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China’s Other Global Moment

April 1, 2009

Ivy Wang

The Age of Openness: China before Mao
By Frank Dikötter
Hong Kong University Press
October 2008
140 pages, $21.95

Last year marked the thirtieth anniversary of Deng Xiaoping’s decision to liberalize the Chinese economy, and in keeping with the occasion, the Mainland press dutifully filled its pages with stories commemorating “Thirty Years of Reform and Opening Up.”A new book by Frank Dikötter, however, argues that modern China opened its doors to the world much earlier than 1978.

Taking the Republican Era from the fall of the Qing in 1911 until the establishment of the People’s Republic of China in 1949 as his subject of inquiry, Dikötter argues against the received wisdom about this chapter in Chinese history. Rather than merely a period of decline in which fractured rule led to social unrest, the Republican period was a “golden age of engagement with the world,” in which Chinese people contributed greatly to the international exchange of goods and ideas.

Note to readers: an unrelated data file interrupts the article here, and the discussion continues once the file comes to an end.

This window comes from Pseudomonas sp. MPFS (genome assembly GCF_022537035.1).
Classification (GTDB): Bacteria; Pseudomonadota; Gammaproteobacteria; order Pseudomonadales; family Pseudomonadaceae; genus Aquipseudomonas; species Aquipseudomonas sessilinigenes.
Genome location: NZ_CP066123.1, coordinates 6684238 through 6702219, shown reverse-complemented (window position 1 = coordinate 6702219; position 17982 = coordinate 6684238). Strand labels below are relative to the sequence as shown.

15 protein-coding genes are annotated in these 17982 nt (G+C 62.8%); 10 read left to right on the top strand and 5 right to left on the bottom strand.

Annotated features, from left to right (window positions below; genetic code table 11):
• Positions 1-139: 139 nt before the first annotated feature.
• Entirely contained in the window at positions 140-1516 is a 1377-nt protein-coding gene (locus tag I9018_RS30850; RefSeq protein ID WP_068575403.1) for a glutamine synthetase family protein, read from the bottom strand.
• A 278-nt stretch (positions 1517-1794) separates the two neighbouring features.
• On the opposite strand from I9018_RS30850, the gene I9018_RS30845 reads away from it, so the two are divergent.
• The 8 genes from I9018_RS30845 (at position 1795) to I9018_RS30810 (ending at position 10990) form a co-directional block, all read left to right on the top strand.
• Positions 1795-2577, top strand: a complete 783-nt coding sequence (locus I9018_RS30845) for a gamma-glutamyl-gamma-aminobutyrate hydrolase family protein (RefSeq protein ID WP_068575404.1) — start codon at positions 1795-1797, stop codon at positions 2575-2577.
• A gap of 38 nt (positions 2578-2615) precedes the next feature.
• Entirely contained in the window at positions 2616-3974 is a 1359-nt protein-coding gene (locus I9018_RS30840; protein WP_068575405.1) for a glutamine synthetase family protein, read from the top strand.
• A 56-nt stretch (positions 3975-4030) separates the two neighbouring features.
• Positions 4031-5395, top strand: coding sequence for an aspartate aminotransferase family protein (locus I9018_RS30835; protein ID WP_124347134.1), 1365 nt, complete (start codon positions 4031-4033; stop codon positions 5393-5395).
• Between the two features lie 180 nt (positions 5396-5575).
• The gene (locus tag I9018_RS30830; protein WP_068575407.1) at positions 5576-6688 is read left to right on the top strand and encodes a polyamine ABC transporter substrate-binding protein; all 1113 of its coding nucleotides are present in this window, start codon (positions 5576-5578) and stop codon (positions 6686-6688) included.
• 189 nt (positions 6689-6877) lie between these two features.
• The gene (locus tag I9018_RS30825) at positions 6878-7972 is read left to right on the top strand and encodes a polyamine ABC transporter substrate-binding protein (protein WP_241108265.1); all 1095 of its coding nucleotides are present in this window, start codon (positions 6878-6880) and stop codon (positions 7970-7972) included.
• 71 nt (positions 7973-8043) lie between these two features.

Wellington Koo is emblematic of the time. Born and raised in Shanghai and educated at top universities abroad, Wellington became one of Republican China’s most effective ambassadors. He helped form the League of Nations, was a founding member of the United Nations in 1945, and during his illustrious career was made judge and vice-president in the International Court of Justice at the Hague. Koo was just one of a generation of cosmopolitans whose international education and experience not only enabled them to bring the ideas of the world to China, but just as importantly, empowered Them to give China a voice abroad. Under their leadership, China became a leader in the field of sociology. Bingham Dai studied at Yale and produced a groundbreaking study of drug usage  in Chicago in 1937 that is still referred to today. Domestically, a dozen sociology departments existed in 1930. Chinese scholars put out nearly 2,600 publications and collaborated with foreign staff to write important studies of China such as the classic Peking: A Social Survey.